There really isn’t a day that goes by that I don’t think about John Lennon — precisely because he was like a neighbor, and I look at that building and walk into Strawberry Fields all the time. I wanted to know about the people who sing there and provide the soundtrack to this remarkable fixture funded by Yoko that sits directly across from the Dakota. You can’t miss it.
Before the coronavirus (for the past 35 years), tourist buses were always parked on 72nd Street and Central Park West. People who enter the park on West 72nd Street want a photo by the “Imagine” mosaic in the center of the area.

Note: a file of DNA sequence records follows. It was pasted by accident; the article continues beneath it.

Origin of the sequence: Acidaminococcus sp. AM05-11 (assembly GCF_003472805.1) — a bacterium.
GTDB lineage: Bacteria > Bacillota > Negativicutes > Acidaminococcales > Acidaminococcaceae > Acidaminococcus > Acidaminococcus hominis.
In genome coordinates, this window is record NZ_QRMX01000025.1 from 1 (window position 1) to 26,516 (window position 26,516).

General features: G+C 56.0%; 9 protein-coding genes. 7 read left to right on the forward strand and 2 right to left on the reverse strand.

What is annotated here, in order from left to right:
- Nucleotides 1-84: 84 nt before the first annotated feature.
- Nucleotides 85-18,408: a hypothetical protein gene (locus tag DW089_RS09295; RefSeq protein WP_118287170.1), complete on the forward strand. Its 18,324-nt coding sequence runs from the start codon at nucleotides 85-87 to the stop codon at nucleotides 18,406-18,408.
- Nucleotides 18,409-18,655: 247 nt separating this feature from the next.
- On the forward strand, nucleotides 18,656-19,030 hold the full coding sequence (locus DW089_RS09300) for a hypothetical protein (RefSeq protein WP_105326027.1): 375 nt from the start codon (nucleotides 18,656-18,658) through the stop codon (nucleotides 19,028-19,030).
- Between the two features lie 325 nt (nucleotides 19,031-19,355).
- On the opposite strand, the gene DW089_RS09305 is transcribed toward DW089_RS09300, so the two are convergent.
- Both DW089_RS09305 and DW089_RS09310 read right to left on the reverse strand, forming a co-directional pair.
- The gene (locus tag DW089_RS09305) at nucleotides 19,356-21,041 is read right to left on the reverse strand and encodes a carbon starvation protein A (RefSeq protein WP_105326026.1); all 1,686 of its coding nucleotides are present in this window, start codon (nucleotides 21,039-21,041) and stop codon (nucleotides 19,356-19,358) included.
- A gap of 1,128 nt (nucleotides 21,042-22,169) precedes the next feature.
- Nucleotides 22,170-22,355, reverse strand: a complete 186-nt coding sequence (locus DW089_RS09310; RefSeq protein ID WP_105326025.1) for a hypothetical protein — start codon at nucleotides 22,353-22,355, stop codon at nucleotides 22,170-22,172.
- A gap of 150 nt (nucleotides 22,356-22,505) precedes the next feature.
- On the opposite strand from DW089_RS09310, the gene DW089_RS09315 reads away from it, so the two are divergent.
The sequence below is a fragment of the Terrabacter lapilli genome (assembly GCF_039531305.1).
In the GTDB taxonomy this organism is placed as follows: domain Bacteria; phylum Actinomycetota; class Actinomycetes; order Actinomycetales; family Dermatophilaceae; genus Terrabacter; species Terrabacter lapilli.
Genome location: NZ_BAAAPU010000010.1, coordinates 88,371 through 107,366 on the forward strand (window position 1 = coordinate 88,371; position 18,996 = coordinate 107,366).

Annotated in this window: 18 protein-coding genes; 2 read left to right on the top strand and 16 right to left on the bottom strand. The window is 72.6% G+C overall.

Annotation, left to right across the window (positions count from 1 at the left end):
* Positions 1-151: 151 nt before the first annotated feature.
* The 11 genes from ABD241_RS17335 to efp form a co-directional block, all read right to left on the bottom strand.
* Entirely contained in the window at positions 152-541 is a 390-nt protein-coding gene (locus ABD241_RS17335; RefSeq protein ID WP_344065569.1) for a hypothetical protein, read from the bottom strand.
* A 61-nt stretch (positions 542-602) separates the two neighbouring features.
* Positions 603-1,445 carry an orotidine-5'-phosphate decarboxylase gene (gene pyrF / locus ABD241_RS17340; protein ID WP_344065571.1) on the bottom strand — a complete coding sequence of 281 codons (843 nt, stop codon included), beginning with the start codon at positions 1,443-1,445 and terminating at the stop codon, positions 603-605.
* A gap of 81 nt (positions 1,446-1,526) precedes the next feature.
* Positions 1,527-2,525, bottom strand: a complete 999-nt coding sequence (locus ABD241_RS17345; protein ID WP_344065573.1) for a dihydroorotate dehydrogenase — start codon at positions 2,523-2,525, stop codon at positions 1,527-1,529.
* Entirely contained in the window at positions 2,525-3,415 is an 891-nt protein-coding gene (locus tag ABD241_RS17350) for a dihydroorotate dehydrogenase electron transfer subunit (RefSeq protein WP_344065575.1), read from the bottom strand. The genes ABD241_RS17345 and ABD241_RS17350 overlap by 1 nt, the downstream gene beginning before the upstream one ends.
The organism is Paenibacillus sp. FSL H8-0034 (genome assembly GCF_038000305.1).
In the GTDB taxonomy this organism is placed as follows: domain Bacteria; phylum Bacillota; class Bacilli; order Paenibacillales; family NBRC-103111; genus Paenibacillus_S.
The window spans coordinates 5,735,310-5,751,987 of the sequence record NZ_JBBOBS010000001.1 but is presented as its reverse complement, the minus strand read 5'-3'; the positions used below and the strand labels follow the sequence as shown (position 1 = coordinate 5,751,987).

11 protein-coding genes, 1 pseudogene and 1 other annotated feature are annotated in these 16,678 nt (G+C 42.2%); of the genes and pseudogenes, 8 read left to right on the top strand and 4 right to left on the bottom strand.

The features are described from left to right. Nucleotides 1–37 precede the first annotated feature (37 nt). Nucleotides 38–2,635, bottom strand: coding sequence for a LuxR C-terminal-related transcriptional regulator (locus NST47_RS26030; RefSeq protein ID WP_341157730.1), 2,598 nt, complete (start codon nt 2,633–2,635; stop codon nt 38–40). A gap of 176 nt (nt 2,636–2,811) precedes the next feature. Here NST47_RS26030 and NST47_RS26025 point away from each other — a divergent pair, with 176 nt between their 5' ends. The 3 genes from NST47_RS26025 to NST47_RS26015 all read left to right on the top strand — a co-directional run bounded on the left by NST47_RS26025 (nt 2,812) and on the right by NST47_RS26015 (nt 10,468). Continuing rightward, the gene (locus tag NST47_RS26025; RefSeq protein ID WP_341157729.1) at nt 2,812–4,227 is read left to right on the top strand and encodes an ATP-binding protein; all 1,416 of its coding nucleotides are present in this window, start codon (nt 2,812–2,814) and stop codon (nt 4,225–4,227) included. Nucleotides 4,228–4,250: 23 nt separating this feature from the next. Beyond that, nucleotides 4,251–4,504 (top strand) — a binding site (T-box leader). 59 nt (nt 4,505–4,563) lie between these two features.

And, always, Beatles music is being played live by someone.
Well, after going to Strawberry Fields numerous times, I found the person who is the organizer of the singing minstrels of Strawberry Fields. His name in David Muniz, and he has quite a story to tell.
Muniz is 58 and a native New Yorker, growing up in Queens Village. His father was a jazz singer and exposed Muniz to music early on, and to The Beatles in particular, when his dad played him his favorite Beatles song, “And I Love Her.”
Muniz was in California the night of December 8, 1980.
Muniz walked into Strawberry Fields for the first time shortly after it opened, strictly as an observer, but with an eye to performing. He looked around, and there were lots of players performing at the same time.
“It was chaos because the money was so good,” Muniz told me. “The scene was also bad. There were junkies showing up and shooting in the woods.
“There was a previous ‘Mayor of Strawberry Fields,’ ” he added. “This guy kind of took over after it first opened. He wasn’t even a musician. He looked at this as a goldmine.”